WASHINGTON (Reuters) - Secretary of State John Kerry said on Saturday Senate Majority Leader Harry Reid's opposition to President Barack Obama's push for authority to fast-track trade deals should not stand in the way of U.S. congressional passage of the measure.
Reid, a Democrat, is the senior member of Obama's party in Congress. On Wednesday, Reid said he was "against fast track" and urged a slow approach to trade negotiations.
"Look, I respect Harry Reid. I've worked with him for a long time, obviously," Kerry, a former U.S. senator, said during remarks at a security conference in Munich.
"I've heard plenty of statements in the Senate on one day that are categorical, and we've wound up finding accommodation and a way to find our way forward. So this should not be a deterrent, and I hope nobody will let it stand in the way," Kerry added.
In his State of the Union address on Tuesday, Obama asked for fast-track trade negotiation authority. Legislation before the House of Representatives and Senate would grant the White House power to submit free trade deals to Congress for an up-or-down vote, without amendments.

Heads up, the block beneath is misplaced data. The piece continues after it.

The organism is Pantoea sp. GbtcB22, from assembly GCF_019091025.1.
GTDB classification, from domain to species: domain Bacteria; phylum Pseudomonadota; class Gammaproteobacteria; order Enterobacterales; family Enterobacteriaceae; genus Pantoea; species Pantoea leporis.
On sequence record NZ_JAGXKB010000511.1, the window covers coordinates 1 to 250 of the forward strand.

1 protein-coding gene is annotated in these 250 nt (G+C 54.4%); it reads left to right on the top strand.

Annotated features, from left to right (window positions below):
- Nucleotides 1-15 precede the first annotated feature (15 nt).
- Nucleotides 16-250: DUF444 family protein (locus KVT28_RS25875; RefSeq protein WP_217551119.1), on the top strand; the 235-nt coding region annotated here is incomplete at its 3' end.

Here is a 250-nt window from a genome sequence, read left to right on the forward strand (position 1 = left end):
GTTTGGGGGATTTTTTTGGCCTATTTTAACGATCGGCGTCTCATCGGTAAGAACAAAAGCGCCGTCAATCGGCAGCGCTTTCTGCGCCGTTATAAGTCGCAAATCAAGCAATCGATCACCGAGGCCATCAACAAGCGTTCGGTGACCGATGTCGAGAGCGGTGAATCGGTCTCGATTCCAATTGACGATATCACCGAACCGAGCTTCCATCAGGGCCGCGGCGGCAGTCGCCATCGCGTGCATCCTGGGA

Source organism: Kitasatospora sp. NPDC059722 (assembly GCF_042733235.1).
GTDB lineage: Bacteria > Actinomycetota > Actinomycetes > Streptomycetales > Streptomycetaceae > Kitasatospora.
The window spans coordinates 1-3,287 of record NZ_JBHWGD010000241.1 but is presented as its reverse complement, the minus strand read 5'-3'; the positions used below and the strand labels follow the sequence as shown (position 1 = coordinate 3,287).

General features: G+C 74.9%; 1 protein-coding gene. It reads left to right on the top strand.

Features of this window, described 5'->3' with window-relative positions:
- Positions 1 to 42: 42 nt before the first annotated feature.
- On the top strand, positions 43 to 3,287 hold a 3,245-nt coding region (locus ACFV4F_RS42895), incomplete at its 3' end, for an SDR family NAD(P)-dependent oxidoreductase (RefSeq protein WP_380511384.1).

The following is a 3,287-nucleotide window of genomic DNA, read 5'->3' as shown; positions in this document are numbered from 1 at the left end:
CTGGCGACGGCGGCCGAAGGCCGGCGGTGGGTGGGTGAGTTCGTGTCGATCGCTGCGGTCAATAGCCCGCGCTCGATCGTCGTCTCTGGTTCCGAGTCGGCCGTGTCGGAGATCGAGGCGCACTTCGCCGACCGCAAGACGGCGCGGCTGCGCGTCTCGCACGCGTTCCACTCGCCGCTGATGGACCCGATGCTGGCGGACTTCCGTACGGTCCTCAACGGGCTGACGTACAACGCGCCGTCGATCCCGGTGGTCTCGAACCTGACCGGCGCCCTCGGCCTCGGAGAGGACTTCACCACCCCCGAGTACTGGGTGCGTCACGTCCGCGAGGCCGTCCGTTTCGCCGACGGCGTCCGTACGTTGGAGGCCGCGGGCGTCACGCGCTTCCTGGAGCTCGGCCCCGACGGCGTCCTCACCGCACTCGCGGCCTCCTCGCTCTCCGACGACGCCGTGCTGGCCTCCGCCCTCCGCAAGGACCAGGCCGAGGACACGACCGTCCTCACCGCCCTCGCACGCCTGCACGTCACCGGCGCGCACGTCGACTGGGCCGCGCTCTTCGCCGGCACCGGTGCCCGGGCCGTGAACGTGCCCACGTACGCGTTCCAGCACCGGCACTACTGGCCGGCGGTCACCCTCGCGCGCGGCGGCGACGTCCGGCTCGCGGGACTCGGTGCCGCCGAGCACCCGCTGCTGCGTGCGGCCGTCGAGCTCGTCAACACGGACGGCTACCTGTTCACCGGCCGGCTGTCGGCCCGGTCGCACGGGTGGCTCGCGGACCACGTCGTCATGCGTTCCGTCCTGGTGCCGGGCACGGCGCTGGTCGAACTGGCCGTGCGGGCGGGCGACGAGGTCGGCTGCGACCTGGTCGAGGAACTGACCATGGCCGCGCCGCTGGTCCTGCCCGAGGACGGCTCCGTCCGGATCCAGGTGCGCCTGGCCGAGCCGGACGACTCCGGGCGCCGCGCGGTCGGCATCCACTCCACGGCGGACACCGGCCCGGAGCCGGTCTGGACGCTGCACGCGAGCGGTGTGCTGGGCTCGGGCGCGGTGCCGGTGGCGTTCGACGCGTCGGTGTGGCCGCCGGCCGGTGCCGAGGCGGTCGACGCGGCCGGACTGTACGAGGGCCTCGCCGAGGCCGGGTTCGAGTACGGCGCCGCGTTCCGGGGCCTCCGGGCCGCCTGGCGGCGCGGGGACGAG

This authority would allow the Obama administration to speed up the negotiations for two massive free trade pacts that would cover about two-thirds of the world's international trade - a pan-Pacific trading bloc and a U.S. agreement with the European Union.
"I think that everyone would be well-advised just to not push this right now," Reid said on Wednesday.
Kerry on Saturday said that "there's a lot of room here still" despite Reid's comments. Also in Munich, another member of Obama's Cabinet, Defense Secretary Chuck Hagel, underscored Kerry's comments on trade.
"I would hope that this would get done by the United States Senate. It's clearly in everyone's interest," said Hagel, also a former member of the Senate.
"Let's be smart and let's be wise and let's be collaborative and use all of the opportunities and mechanisms that we have to enhance each other - culturally, trade, commerce, exchanges," the Pentagon chief added.
Fast-track authority is seen as a litmus test of political support for free trade deals, which have been opposed by some of Obama's power bases - unions, environmentalists and consumer groups concerned about lost jobs and weaker labor and pollution restrictions.
Top Republicans in the House of Representatives on Thursday called on Obama to "get his own party in line" behind the fast-track trade negotiation authority.
House Speaker John Boehner complained about Reid's stance, saying it would hinder passage of a measure that Obama and many Republicans contend would spur exports and job growth.
Reporting by Will Dunham; Editing by Dan Grebler